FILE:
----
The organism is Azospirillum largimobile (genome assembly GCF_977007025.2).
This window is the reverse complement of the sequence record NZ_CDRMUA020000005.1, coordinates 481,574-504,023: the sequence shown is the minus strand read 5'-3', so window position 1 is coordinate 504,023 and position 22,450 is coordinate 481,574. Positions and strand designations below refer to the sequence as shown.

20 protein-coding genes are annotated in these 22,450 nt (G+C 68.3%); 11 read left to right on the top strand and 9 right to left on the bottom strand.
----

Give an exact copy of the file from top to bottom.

The organism is Azospirillum largimobile (genome assembly GCF_977007025.2).
This window is the reverse complement of the sequence record NZ_CDRMUA020000005.1, coordinates 481,574-504,023: the sequence shown is the minus strand read 5'-3', so window position 1 is coordinate 504,023 and position 22,450 is coordinate 481,574. Positions and strand designations below refer to the sequence as shown.

20 protein-coding genes are annotated in these 22,450 nt (G+C 68.3%); 11 read left to right on the top strand and 9 right to left on the bottom strand.